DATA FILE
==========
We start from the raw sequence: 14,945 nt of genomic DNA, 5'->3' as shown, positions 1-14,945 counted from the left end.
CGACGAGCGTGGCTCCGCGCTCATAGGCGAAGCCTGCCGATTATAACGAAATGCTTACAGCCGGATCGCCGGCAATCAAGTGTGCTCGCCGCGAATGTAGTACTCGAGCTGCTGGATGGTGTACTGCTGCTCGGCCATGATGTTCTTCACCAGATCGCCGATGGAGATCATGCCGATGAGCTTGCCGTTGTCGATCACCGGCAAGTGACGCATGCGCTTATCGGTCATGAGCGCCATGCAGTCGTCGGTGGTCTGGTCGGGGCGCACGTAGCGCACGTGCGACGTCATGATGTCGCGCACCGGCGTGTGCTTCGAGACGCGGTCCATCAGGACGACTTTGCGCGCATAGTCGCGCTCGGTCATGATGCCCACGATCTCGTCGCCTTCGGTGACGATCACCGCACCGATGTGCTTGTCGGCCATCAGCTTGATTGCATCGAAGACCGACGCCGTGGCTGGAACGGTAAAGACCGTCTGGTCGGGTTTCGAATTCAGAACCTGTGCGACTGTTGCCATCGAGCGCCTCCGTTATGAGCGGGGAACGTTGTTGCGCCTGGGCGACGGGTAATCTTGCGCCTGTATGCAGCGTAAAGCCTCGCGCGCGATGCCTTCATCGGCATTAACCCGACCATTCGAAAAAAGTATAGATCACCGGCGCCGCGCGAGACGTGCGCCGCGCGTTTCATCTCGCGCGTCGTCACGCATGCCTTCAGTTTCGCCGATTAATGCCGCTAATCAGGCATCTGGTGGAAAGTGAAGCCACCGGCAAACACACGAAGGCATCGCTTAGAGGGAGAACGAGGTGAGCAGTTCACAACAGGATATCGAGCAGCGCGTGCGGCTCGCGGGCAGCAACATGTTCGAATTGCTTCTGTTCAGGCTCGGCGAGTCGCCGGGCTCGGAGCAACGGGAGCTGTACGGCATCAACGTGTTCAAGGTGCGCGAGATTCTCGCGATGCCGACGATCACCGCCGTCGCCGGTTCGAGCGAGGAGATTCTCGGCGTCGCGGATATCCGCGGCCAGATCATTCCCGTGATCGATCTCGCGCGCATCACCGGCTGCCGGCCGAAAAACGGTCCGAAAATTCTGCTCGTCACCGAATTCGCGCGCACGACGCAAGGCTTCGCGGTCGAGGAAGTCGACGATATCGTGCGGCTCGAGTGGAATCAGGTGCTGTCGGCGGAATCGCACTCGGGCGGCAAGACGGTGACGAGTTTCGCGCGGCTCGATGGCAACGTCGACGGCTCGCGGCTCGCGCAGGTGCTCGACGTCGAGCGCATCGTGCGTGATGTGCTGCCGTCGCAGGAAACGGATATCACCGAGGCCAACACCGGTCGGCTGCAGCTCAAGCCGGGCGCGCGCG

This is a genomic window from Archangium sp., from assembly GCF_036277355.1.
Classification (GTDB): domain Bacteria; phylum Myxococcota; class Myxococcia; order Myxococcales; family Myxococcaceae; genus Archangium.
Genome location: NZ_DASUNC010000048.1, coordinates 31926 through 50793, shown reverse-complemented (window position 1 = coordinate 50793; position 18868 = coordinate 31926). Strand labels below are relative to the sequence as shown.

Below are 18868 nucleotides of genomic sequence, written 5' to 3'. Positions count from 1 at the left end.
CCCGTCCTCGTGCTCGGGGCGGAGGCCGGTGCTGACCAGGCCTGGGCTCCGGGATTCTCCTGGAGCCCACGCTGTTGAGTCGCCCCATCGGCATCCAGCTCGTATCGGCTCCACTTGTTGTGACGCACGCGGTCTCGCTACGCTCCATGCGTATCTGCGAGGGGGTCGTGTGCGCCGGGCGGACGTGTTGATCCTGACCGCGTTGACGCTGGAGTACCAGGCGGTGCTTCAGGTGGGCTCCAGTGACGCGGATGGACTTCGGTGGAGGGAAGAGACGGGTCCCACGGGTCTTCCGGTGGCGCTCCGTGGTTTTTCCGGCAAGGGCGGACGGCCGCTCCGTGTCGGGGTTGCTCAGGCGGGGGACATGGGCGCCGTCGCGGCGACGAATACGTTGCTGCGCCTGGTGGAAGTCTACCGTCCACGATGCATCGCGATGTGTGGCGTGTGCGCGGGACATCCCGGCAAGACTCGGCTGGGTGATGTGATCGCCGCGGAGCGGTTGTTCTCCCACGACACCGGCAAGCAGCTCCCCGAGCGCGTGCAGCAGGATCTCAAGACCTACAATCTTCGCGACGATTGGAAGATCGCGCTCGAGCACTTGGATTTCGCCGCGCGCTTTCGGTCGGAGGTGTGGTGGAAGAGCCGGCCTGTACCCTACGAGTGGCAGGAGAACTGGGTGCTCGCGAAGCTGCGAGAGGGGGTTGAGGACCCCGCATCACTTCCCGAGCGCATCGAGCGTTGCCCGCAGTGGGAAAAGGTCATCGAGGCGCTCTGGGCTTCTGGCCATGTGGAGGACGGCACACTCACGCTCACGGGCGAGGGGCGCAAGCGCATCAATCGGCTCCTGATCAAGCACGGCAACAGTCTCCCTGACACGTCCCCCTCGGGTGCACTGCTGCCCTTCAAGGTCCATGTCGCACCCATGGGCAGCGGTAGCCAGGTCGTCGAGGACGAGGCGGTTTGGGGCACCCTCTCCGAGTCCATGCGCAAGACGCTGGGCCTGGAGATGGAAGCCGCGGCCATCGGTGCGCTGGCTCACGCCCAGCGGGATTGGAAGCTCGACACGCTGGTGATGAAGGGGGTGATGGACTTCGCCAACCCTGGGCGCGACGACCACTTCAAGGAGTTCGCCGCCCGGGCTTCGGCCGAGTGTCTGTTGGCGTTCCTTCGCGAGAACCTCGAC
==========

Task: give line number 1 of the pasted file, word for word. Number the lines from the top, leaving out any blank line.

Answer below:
We start from the raw sequence: 14,945 nt of genomic DNA, 5'->3' as shown, positions 1-14,945 counted from the left end.